If you are working on an idea and not a topic like, “How do I change a flat tire,” then you want to make sure that as you present the idea, you give evidence supporting it. For instance, when I wrote an essay back in the 9th grade against the Intermediate-Range Nuclear Force (INF) Treaty, I did so having done an extensive amount of research. The INF arsenal gave us punch even in a sudden invasion of West Germany without having to launch ICBMs from US soil. It seemed really foolish to get rid of this defensive measure. So I spent the paper discussing force distribution in Europe, ranges and numbers of the weapon systems and the situations where we would employ them, and the lack of anything similar to provide equivalent capabilities. All of this went to support my position that we should not sign the INF treaty.
You need to do the same sort of thing with your idea. As you develop it, you need to provide facts and reasons why your idea is sound. You need to give your audience reason to agree with your idea. Here you are looking for credible, verifiable sources. Now those facts and reasons don’t have to be as hard and fast as what I used in my position paper. They could be stories and anecdotes. One of the things Al Gore tried to use in his failed presidential campaign was anecdotal stories. Why was this one of his strategies? Stories people can identify with are seen as evidence for your idea. This strategy has worked in the past. And it works now. We typically love good stories. Now what you use is up to you. Make sure it fits the idea you’re trying to convey and the audience you’re trying to reach. If you’re trying to defend a graduate dissertation, stories won’t cut it. If you’re trying to talk to a bunch of children, detailed facts with pie charts and other business type notes won’t either.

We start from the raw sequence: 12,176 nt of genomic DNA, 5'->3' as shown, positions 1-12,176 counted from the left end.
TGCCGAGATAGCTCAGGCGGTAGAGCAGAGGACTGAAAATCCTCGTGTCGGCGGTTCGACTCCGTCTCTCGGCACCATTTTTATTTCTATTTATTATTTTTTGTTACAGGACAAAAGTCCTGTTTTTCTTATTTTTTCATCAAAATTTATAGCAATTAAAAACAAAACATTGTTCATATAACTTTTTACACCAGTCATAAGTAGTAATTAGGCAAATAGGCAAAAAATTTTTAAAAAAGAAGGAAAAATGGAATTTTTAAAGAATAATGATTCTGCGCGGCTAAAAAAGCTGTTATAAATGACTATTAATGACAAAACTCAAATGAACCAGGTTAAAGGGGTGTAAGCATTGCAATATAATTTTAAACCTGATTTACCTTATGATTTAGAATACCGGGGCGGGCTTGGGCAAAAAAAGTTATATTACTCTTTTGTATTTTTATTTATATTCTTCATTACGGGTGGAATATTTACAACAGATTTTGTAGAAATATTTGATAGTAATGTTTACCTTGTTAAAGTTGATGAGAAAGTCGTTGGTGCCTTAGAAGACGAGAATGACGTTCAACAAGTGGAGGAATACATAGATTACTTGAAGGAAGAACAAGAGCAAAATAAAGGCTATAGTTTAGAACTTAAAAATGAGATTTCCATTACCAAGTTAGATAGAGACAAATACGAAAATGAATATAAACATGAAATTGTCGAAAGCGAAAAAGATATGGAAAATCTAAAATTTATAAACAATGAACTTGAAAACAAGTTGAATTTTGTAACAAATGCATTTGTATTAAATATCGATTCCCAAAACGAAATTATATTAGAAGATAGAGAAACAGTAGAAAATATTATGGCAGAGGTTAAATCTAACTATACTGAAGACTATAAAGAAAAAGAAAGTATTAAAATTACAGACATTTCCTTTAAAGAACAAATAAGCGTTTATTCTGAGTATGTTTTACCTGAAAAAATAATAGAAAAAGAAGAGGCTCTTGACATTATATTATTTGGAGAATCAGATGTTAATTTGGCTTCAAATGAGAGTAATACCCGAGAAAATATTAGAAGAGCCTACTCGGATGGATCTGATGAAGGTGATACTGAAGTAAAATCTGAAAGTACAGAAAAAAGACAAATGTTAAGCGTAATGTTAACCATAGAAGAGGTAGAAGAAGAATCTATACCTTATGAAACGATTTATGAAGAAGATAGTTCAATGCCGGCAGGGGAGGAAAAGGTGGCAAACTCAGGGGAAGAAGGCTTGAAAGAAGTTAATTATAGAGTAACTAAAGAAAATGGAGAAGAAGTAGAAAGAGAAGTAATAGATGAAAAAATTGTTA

Remember that these need to be verifiable. One of the things that burned Gore was that as the media started to check into his stories, they were able to find and prove that at least some of them were either stretched greatly or flat-out made up. As a result, Gore’s strategy backfired, especially as Bush found ways to convey his ideas to his audience, the American people, better than his opponent.
You better be interested in your idea
I remember my senior year at The Citadel I was given a presentation on research done by another physics major. I did the best that I could and it was a worthy topic that I understood, but I don’t feel that I did a very good job. Why not? Because it wasn’t research I was interested in. I agreed to give it because my fellow physics major had a conflict and couldn’t present the paper he had worked on.
If you are interested and passionate about your idea, it will show. One of the things that characterizes the TED talks is that the speakers are very passionate about their ideas. That’s what makes most of the presentations compelling. If you aren’t interested in your idea, folks will begin to sense it. And then they will ask, “If he doesn’t care, why should I?” Then it doesn’t matter how good an idea is, you’ve lost them. Be interested in it and find a way to convey that interest. What about the idea appeals to you? What makes it special to you? Bring that out.